Houston’s Shockingly Poor Flood Control System
Houston failed to learn a key lesson from Katrina about the need to prepare for catastrophic flooding.
The torrential rain in Houston would have caused bad flooding no matter what. There’s no question about that. But it’s also true that Houston’s flood control efforts have been badly managed. Houston failed to learn a key lesson from Katrina: the most important disaster response is done years in advance through risk mitigation. Not only did Houston fail to plan for anything as bad as Hurricane Harvey; it hasn’t taken seriously the lessons of its own repeated floods within the past thirty years.
Flooding is no surprise in Houston. For instance, two floods in 2015 and 2016 killed a total of 16 people and caused a combined $1 billion in damage. Houston’s geography — flat and only fifty feet or so above sea level — makes it flood-prone to begin with. But bad urban planning has made things worse, as the Texas Tribune explained in a story last year,
“Scientists, other experts and federal officials say Houston’s explosive growth is largely to blame. As millions have flocked to the metropolitan area in recent decades, local officials have largely snubbed stricter building regulations, allowing developers to pave over crucial acres of prairie land that once absorbed huge amounts of rainwater. That has led to an excess of floodwater during storms that chokes the city’s vast bayou network, drainage systems and two huge federally owned reservoirs.”
For instance, the “Katy Prairie northwest of Houston was once about 600,000 acres of flood-absorbing land; recent development has reduced it to a quarter of that capacity.”
As development has destroyed those natural flood protections, the city has added vast amounts of impervious surfaces in the form of roads, buildings, and parking lots. Those surfaces immediately add to the gush of water in the city. Local flood control officials pooh-poohed the importance of this kind of flood protection and concerns about impervious surfaces. The city did try banning development in floodways, but retreated in the face of lawsuits.
As is often the case, flood planning has been based on some idea of the “normal” flood, with eyes closed to the reality of more serious events. The Houston Chronicle reported a year ago:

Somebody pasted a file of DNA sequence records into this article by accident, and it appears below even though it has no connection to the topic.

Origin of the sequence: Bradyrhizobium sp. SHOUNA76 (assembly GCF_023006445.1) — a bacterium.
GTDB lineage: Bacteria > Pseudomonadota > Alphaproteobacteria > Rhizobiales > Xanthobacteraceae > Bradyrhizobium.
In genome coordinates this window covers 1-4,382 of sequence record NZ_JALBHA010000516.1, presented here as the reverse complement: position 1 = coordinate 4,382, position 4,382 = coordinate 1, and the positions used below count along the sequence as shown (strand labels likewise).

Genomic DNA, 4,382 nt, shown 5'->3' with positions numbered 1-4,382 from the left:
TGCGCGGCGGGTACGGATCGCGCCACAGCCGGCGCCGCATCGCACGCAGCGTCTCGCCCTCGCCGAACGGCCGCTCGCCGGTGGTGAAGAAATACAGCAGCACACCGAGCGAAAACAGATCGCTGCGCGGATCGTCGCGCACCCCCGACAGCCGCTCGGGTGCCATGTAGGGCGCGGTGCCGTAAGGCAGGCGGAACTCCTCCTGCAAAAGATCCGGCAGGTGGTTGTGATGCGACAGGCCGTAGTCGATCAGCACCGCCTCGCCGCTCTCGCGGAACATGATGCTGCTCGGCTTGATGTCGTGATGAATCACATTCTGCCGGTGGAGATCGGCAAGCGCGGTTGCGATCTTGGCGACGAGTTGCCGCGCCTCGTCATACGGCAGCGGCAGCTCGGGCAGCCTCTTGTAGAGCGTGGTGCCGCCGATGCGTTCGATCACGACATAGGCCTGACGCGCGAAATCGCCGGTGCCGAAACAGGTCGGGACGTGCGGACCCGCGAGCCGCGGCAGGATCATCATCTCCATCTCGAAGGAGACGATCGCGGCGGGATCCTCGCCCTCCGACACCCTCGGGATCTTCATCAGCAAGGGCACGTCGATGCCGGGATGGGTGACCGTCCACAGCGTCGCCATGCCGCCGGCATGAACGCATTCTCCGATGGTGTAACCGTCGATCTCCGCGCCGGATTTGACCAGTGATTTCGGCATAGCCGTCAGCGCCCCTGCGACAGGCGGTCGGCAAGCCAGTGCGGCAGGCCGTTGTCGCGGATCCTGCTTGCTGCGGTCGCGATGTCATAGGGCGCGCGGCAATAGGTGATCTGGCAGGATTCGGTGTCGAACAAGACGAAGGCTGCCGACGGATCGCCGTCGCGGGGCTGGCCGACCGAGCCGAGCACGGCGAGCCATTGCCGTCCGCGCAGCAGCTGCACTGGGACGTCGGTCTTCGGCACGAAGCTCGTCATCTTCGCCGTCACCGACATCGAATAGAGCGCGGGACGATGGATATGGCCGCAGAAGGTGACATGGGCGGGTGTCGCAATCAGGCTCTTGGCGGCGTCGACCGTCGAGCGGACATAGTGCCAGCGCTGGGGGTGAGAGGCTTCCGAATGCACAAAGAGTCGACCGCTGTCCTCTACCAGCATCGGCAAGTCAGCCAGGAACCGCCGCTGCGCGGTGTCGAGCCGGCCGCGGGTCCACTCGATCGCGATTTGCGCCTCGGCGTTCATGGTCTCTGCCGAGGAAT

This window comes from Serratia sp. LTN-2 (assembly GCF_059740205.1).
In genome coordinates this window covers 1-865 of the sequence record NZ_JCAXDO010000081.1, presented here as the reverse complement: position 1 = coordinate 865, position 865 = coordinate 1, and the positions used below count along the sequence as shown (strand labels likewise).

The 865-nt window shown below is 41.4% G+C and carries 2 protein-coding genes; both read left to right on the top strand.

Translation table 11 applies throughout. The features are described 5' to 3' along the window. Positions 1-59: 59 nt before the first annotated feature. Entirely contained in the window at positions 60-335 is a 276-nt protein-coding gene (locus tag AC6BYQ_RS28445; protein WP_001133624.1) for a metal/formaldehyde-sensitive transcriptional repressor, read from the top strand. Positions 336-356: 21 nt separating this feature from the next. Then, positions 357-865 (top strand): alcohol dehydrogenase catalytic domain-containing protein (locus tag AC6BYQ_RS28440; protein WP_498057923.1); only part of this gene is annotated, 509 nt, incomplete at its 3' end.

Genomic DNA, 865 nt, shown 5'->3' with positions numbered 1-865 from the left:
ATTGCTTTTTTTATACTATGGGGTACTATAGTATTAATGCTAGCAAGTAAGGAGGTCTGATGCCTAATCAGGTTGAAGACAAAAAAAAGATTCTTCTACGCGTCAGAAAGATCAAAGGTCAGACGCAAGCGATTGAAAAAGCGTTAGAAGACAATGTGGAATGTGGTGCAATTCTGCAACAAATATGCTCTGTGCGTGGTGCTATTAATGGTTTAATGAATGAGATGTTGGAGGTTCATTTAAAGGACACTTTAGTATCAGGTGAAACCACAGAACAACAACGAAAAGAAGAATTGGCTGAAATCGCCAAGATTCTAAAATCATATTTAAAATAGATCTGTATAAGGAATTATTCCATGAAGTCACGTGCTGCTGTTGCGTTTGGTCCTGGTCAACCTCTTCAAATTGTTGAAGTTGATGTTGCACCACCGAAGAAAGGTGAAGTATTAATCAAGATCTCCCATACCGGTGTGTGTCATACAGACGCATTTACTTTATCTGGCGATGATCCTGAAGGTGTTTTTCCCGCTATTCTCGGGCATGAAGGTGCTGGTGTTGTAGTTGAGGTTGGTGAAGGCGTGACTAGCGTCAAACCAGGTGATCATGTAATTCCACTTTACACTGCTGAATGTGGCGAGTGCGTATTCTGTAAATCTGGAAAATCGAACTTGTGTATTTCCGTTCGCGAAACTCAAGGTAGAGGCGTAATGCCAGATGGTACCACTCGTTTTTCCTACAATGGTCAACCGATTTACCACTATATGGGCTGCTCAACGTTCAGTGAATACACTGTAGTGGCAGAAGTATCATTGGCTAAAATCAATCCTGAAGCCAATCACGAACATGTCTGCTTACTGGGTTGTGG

“Until the 1980s, engineers designed pipes and roadside ditches to capture a ‘three-year flood,’ a relatively modest storm, said Andres Salazar, managing director of water resources at Walter P. Moore and Associates, an engineering firm that designs drainage projects for the city.”
“Today, engineers design for the 100-year flood – about 13 inches of rain over 24 hours on any spot in Harris County – which they calculated by running statistical analysis on about 150 years of rainfall data.”
“But once-in-a-century storms have hit eight times in the last 27 years. Rainfall in the northwest part of the county on Tax Day 2016 qualified as a once-in-a-millennium storm, according to statistical models.”
You have to wonder a bit about a place where the longtime head of the flood control district says things like this: “I’ve heard the members of the public say they never want their streets to flood, and they don’t want their houses to flood. That’s just unrealistic.”
Whether for that reason or not, the state has failed to fund other types of flood control infrastructure like reservoirs, and the feds have shown no interest in filling the gap. Infrastructure efforts creep along, as they did in New Orleans before Katrina. From the Houston Chronicle again:
“Five projects were authorized between 1986 and 1990 with plans to widen some 60 miles of bayou and build on their banks 11 new basins, covering about 1,500 acres. One project, Sims Bayou, was finished in 2015. It’s the only one. A project on Greens bayou is 5 percent complete.”
The flooding in Houston is terrible, and I’m sure it would have been a serious problem no matter what. But Houston apparently failed to learn a key lesson from Katrina or even its own past experience: Plan ahead, because soon or later the worst will happen.
Dan Farber has written and taught on environmental and constitutional law as well as about contracts, jurisprudence and legislation. Currently at Berkeley Law, he has al…READ more